OSH/4
From UBCMATH WIKI
< OSH
 The length of shifts worked by medical residents and other hospital staff is always of great public concern. CBC's Marketplace recently investigated the issue and published their findings. In this OSH, you will consider a mathematical model of the problem to learn what influences the optimal choice of shift length for public safety.
In deciding how long a resident's shift in the emergency room should be, the Chief of Staff at Vancouver General Hospital would like to minimize the average rate at which errors are made. Let $E(t)$ be the number of errors made by a resident from the start of a shift until $t$ hours into the shift. The instantaneous rate of change of errors made is $E'(t)=4t+\frac{1}{16}t^2$. During what interval of time is $E'(t)$ increasing? decreasing? For each region of increase/decrease, suggest an explanation for why the error rate is going up or down.
 To build an expectation of the formal results to come, state whether you expect the optimal choice of shift length to come before, at or after the minimum of $E'(t)$ (this expectation will not be evaluated for correctness  the point is to encourage you to establish an expectation).
 What is the total number of errors, $E(t)$, made $t$ hours into a shift?
 What is the average rate of change of $E(t)$ from the start of a shift ($t=0$) up until time $t$? Call it $A(t)$.
 How long should a resident's shift be in order to minimize the average rate of change of errors made (i.e. minimize $A(t)$)?
 Sketch $E(t)$. Label any minima, maxima and/or inflection points. On the same axes, draw a line that shows when the average error rate is minimized. Label any important points on this line.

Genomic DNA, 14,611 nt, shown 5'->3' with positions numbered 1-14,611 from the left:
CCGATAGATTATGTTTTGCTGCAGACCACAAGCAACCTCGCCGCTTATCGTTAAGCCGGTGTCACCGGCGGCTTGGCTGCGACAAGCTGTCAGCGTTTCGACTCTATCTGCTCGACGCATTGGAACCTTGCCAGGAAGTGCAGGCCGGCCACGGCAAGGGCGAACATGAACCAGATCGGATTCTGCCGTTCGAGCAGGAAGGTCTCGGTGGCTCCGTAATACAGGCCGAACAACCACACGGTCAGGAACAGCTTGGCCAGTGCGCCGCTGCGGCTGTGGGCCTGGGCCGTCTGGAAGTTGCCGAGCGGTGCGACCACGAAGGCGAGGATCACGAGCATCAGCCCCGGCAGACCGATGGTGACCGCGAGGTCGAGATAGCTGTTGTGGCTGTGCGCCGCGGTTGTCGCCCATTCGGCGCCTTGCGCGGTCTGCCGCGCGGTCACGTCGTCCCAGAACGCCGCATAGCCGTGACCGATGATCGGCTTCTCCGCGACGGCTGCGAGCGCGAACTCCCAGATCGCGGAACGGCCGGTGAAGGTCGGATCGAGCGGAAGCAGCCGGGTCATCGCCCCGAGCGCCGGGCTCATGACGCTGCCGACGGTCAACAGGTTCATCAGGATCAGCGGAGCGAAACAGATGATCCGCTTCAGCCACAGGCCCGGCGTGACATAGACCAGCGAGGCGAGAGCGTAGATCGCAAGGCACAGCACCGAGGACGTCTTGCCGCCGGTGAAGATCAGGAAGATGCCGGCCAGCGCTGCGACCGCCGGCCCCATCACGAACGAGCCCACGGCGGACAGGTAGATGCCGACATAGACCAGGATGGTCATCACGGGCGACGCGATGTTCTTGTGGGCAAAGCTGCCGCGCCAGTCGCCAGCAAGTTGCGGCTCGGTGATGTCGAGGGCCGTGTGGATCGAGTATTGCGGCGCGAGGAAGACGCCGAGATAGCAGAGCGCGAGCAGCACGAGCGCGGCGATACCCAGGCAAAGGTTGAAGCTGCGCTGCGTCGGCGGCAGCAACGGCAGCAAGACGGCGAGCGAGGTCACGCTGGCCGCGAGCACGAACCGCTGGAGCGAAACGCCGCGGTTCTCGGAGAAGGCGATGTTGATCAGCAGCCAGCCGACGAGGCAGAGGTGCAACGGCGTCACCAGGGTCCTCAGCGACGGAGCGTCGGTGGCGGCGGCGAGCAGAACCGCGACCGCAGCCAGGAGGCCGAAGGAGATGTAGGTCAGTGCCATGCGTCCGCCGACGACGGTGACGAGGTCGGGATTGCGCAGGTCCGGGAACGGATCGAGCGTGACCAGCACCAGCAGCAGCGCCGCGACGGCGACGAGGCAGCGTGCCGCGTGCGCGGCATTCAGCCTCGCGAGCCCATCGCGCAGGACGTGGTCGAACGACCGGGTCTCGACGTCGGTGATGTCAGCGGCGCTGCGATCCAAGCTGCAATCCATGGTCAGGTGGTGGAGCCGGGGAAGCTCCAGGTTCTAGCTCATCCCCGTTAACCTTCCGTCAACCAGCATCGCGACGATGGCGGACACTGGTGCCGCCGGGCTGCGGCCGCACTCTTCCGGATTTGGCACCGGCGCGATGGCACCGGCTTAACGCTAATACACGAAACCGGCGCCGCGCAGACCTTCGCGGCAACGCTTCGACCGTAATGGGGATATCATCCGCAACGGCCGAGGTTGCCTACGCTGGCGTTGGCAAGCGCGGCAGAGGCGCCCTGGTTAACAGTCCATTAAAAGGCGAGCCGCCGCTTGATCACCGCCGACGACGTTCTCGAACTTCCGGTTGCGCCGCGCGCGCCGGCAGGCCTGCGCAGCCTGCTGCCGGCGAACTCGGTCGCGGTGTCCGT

Does your expectation from part b match your result in part e? There is something arguably counterintuitive about this optimum. Explain why the actual minimum occurs where it does (with regard to the regions of increase and decrease in $E'(t)$).

A drug used to treat cancer is effective at low doses with an efficacy that increases with the quantity of the drug. However, at sufficiently high doses, the drug becomes lethal. For positive values of the constants $k_1$ and $k_2$, the fraction of patients surviving cancer with this drug treatment is given by
$$S(q) = \dfrac{q}{k_1+q}\dfrac{q}{k_2+q}$$
where $q$ is the drug quantity in milligrams/day given to the patient. Assume that $k_1<k_2$ (think about why this assumption is necessary).
 Find $S(0)$ and $\lim_{q\to\infty}S(q)$ and in each case explain what your findings mean in medical terms.
 What is the optimal daily drug quantity to administer in terms of $k_1$ and $k_2$ so as to maximize the fraction of patients surviving?
 Suppose Health Canada has only approved the use of the drug of up to $45$ mg/day and suppose $k_1=25$ mg/day is the same for all patients but $k_2$ varies from patient to patient. To determine a personalized treatment strategy it would be useful for physicians to have a plot of the optimal daily drug quantity as a function of $k_2$, call it $q_{*}(k_2)$. Sketch a plot of $q_{*}(k_2)$ and explain why you drew it that way. Hint: don't forget that $k_1<k_2$!